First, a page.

Disney, take that Narnia ‘Voyage’

Dear Disney:

I don’t pretend to understand the vagaries of filmmaking or the pressures of corporate America in an economically challenged year, but I do know a few things about your target audience since, as the credit-card-wielding, annual-Disneyland-pass-holding mother of a 10-, an 8-, and a 2-year-old, I pretty much am she.

I discovered, belatedly, that you’ve decided to pull out of the third part of “The Chronicles of Narnia,” “The Voyage of the Dawn Treader” -- you made the announcement on, what, Christmas Eve? -- because of “budget considerations,” leaving Walden Media to find a new studio partner.

And I’m here to tell you, though it is probably too late, that you are crazy.


So, part two, “Prince Caspian,” didn’t make a gazillion dollars. What a surprise. “Prince Caspian” was always the dud, relatively speaking, of the series. For fans who read and reread “The Chronicles of Narnia,” it was the one you could skip. The fact that “Prince Caspian” the movie did as well as it did was a miracle, and a testament to the filmmakers. It certainly did not have the built-in, can’t-wait draw of the first Narnia film, “The Lion, the Witch and the Wardrobe.”

Or, more important, of “The Voyage of the Dawn Treader,” which is, hands down, the best book of the series, the one inevitably most dog-eared or lost entirely from the boxed set because in reading it for the 98th time, you left it in the backyard right before it rained or lent it to your cousin who lives in Virginia. If you don’t believe me, consult the truly excellent BBC audio version and you will find that the narrator for “Dawn Treader” is Derek Jacobi. Derek Jacobi! If those CDs don’t keep you and your kids rapt and silent during the five-hour ride to Yosemite and back, nothing will.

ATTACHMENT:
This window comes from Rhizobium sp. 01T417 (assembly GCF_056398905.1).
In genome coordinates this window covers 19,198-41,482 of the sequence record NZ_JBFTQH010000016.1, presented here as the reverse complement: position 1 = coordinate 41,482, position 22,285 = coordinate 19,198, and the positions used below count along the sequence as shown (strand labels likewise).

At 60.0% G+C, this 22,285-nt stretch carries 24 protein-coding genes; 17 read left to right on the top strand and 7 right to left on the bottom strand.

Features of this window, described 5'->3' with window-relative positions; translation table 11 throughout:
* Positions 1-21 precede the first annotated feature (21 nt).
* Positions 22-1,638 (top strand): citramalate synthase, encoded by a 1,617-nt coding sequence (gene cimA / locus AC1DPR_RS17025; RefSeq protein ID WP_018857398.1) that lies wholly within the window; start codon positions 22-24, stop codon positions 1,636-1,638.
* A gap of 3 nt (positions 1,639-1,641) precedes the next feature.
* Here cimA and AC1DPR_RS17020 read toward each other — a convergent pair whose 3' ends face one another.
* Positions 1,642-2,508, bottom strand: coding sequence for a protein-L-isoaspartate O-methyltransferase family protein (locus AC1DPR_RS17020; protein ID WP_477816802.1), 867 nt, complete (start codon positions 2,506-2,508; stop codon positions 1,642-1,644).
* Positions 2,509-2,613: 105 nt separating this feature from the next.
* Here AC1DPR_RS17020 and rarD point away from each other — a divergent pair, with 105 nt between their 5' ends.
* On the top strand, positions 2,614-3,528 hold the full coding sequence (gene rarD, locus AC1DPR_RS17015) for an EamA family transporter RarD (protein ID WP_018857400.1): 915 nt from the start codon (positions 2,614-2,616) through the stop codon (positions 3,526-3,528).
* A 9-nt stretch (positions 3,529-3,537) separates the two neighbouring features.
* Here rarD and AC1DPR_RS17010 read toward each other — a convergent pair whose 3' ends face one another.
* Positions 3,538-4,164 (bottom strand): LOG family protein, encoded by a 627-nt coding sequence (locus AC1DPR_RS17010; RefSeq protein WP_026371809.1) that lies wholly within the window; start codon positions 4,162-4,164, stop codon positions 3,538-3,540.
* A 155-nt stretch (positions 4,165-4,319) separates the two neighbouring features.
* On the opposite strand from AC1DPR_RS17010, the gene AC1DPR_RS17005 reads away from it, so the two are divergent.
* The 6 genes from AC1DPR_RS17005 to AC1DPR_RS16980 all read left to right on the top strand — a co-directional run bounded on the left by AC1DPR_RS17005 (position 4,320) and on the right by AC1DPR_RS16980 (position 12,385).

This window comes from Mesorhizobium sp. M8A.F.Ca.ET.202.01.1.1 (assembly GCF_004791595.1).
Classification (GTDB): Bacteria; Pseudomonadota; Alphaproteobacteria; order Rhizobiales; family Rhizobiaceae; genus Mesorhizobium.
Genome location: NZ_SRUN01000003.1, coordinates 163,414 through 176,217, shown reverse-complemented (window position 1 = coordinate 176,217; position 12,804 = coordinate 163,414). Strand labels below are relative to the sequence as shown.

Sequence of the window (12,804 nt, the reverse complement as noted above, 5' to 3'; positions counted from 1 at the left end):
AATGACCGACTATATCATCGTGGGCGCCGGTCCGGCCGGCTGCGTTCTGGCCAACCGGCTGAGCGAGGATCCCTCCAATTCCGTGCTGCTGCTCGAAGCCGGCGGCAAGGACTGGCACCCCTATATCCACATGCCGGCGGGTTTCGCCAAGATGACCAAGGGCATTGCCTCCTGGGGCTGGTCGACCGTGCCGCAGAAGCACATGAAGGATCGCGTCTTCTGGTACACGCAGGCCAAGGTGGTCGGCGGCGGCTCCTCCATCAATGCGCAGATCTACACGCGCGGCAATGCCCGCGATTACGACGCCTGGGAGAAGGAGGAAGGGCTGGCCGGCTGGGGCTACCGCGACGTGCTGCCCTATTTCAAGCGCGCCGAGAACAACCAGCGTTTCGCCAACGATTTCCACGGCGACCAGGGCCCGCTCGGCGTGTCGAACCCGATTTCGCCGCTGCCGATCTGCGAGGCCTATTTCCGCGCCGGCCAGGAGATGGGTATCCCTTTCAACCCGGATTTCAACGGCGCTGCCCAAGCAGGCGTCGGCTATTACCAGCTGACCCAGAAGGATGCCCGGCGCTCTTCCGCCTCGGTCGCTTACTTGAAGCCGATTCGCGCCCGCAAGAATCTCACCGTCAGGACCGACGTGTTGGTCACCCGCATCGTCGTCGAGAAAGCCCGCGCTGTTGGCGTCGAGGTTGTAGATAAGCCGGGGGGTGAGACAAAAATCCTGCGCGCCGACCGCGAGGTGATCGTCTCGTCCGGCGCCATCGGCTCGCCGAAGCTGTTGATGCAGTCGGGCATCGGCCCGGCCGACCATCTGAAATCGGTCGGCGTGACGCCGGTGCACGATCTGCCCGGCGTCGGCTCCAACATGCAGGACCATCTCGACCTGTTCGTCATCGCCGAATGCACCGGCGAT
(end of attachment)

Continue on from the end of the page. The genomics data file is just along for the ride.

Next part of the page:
Cinematically, “Dawn Treader” is a no-brainer. It’s a sea voyage, for Pete’s sake. There’s a dragon and missing knights and a wizard and all manner of magic involved. The moral ambiguity of slavery, the deleterious effect of great wealth, the meaning of the afterlife are all dealt with in entertaining and thrilling ways. Aslan barely makes an appearance, so you don’t even need to worry about Liam’s schedule.

Peter and Susan are gone, and in their place is the irritating cousin, Eustace Scrubb, one of the more inspired and believable rotten kids in English literature -- a career maker for some lucky young actor. Imagine the big-screen possibilities of the trip to the Island of Dreams or the battle with the sea serpent. Not to mention all the subsequent merchandising opportunities. Reepicheep is back, in a big way, and if you can’t earn your investment back in Reepicheep plushies and pajamas, then, honestly, you aren’t really trying.


And what happened to momentum? What happened to artistic commitment? Imagine if New Line had decided that, because the critics were lukewarm on “The Two Towers,” it would pull out of “The Return of the King”? (Not that this could have happened, because New Line had the foresight and the guts to put up for all three at once.)

Meanwhile, you put money in “Race to Witch Mountain” and took a pass on “Dawn Treader”? Disney, Disney, now is not the time to lose your heads. In tough times, what are parents going to do -- shell out to renew those park passes or take their kids to another matinee? Now pick up the phone and make nice. Maybe Aslan will relent and let you back into Narnia after all.


Mary McNamara